Money Does Grow on Trees

A Guide into Sustainable Investing

By Tiffany Heravi

We have all heard the idiom, ‘money doesn’t grow on trees,’ probably spoken by a parent wanting to curb a child’s spending habits. Well, your mother might not be right on this one; the trees offer more green than just leaves. Sustainable investing is the practice of creating social impact through investing. For most people, ideas of investing and the stock market invoke the notion of greed and questionable Wall Street ethical standards. To the contrary, Socially Responsible Investing (SRI) takes into account environmental, social, and corporate governance (ESG) practices.

Make your money work for you. When trying to live a sustainable lifestyle there is great importance as a consumer in where you spend your money. Through sustainable investing you can choose to invest in funds and companies with goals that you support. The SRI movement started out screening companies based on ethical and moral criteria, which typically meant eliminating alcohol, tobacco, and firearm companies from a portfolio. However, this idea has expanded to focus on ESG factors which promote sustainability.

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These days every major investment bank has some sort of ESG focused fund that you can invest in making the effort easy. The options run the gambit; there are funds that take care to avoid companies which use fossil fuels, identify companies with greater gender diversity, hold organic food companies, and so on. There is a wide and continuously growing range of products and asset classes including stocks, cash, fixed income, and alternative investments (which includes private equity, venture capital, and real estate). For a more grassroots approach, community investing is an option. This directs investments to disadvantaged communities through an array of initiatives including micro financing institutions, credit unions, and affordable housing projects.

Just like any other investor, sustainable investors want positive returns. There has too long been a misconception that sustainable investing means sacrificing returns; you can in fact advance positive social impact without compromising strong financial performance. It is estimated that today ESG investing comprises over $20 trillion in AUM, a continuously growing figure. People are increasingly realizing that these ESG factors do have financial relevance. Factors such as the amount of females on a company’s executive board, the degree of shareholder activism, and corporate culture have all been recognized as important to the future of a company. “High sustainability” firms outperform “low sustainability” firms over the long-term, according to a study done by Harvard Business School. This outperformance is both in terms of stock market and accounting performance, with the high sustainability group additionally exhibiting lower volatility.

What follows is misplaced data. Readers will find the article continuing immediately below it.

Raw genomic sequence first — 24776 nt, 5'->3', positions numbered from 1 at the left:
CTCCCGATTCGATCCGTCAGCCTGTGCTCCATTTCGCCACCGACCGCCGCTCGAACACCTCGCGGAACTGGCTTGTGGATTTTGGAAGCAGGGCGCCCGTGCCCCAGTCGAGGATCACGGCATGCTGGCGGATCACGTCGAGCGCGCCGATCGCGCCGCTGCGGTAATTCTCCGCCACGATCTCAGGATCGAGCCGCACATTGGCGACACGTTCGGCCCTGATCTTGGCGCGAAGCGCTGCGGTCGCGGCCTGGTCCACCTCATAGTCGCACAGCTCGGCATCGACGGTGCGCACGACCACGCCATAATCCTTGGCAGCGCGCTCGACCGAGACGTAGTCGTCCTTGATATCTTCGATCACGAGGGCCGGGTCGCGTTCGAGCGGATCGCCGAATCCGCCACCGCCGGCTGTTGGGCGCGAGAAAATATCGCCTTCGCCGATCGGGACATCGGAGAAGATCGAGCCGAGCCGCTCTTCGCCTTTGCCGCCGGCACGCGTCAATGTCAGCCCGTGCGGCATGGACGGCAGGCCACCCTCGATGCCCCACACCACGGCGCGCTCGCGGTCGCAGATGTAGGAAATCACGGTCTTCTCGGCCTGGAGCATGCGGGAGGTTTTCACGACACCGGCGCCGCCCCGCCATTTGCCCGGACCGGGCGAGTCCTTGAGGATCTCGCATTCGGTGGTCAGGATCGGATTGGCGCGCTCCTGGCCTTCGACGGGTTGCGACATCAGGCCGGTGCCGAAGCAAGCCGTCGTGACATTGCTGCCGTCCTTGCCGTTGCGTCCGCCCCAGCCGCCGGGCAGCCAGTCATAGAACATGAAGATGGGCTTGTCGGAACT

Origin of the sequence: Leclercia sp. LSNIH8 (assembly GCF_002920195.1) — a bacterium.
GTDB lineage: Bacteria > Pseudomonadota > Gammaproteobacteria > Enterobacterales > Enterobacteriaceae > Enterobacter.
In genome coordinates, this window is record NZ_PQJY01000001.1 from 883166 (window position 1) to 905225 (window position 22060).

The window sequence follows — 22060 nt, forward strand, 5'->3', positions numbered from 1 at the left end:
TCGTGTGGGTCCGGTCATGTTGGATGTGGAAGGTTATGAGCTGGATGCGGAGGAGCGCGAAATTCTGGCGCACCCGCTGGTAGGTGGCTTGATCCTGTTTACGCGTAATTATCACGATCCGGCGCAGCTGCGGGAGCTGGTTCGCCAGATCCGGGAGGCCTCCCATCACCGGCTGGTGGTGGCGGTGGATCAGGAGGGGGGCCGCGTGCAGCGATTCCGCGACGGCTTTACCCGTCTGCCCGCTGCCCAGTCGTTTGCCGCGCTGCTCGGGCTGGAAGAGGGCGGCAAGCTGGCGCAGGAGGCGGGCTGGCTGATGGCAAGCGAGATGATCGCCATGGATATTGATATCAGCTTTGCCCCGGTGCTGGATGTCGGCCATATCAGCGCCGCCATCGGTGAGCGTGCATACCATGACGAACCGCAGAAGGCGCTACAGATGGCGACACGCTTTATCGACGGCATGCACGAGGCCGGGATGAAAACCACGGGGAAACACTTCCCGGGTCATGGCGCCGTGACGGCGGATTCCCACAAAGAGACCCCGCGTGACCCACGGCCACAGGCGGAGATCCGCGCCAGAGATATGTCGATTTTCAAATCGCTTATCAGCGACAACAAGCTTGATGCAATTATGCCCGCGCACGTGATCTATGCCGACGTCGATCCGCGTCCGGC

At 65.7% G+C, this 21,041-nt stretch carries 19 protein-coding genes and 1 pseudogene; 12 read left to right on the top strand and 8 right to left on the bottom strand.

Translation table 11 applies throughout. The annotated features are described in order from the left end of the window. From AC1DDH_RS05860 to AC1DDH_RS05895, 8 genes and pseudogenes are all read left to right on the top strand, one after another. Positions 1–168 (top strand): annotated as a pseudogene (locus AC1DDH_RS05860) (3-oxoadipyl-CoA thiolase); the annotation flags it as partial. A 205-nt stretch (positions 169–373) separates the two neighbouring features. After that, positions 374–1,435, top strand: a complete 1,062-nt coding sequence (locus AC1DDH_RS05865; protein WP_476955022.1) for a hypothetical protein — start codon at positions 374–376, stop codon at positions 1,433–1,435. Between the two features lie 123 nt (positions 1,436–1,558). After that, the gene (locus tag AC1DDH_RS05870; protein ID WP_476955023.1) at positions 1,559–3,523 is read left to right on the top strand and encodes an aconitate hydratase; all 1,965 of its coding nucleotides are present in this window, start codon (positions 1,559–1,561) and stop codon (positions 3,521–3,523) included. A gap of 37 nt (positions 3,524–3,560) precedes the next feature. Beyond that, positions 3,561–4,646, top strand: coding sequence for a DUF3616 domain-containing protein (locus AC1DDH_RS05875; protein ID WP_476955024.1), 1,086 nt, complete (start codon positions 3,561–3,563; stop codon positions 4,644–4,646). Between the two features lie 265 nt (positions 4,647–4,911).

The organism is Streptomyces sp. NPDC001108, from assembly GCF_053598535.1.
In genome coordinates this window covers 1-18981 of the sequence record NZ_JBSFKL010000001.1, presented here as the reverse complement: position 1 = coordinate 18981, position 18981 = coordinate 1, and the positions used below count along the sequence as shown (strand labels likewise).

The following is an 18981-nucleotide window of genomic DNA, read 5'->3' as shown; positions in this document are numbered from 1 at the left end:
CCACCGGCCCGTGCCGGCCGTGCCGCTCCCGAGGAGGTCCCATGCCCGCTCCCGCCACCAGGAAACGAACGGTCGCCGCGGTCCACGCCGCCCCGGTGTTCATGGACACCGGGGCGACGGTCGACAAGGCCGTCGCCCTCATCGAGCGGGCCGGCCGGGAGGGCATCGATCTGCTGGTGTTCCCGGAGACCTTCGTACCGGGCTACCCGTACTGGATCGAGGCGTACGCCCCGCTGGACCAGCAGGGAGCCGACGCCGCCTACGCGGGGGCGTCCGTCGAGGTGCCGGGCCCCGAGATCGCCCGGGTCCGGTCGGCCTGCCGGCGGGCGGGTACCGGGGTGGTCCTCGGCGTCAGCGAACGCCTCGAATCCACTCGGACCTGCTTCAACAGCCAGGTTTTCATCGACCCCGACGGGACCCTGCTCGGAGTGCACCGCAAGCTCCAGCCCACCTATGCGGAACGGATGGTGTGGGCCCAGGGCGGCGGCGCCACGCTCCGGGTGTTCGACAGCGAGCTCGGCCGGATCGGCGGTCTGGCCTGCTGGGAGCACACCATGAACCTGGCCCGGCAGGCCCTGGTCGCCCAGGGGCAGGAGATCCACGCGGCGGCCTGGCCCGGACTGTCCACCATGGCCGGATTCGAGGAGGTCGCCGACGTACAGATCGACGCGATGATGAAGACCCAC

What goes around comes around, and studies back up that good karmic notion. A 2013 study, entitled “Where and When Does it Pay to Be Good? A Global Long-Term Analysis of ESG Investing,” found evidence that European and North American stock portfolios with high E, S, and G scores showed a significant financial outperformance in the long run (with the exception of the combination of governance in Europe). The authors concluded that “investing in the top stocks and shorting those with low E, S, G scores implies even higher abnormal returns for the investor.” There were even overall abnormal buy-and-hold returns of up to 20 percent over an investment period of five years in the high ESG scoring companies. To be clear, investing hosts no guarantees and the proper research is needed to evaluate financial outlook but having a sustainable investment approach by no means bars an investor from sizable returns.

There is no one way to do it. Investors have the ability to pick and choose the values important to them, all the while keeping a risk tolerance they are comfortable with and reaching their goals. Investors are expecting better behavior from companies, and these ideals are translated politically as well to push governance frameworks that are increasingly transparent and globally focused. More than a fad, sustainable investing ideals will be increasingly integrated into the financial landscape as companies realize ESG factors are good for business, and millennials are growing more and more interested in showcasing their voice through their money. Good for society, good for the planet, and good for your sustainable bottom line.

Illustrations by Morgan Hartsfield

Disclaimer: The information contained in this article is for information purposes only. It is not intended to be investment or financial advice. Seek the advice of a qualified and registered securities professional and undertake your own due diligence.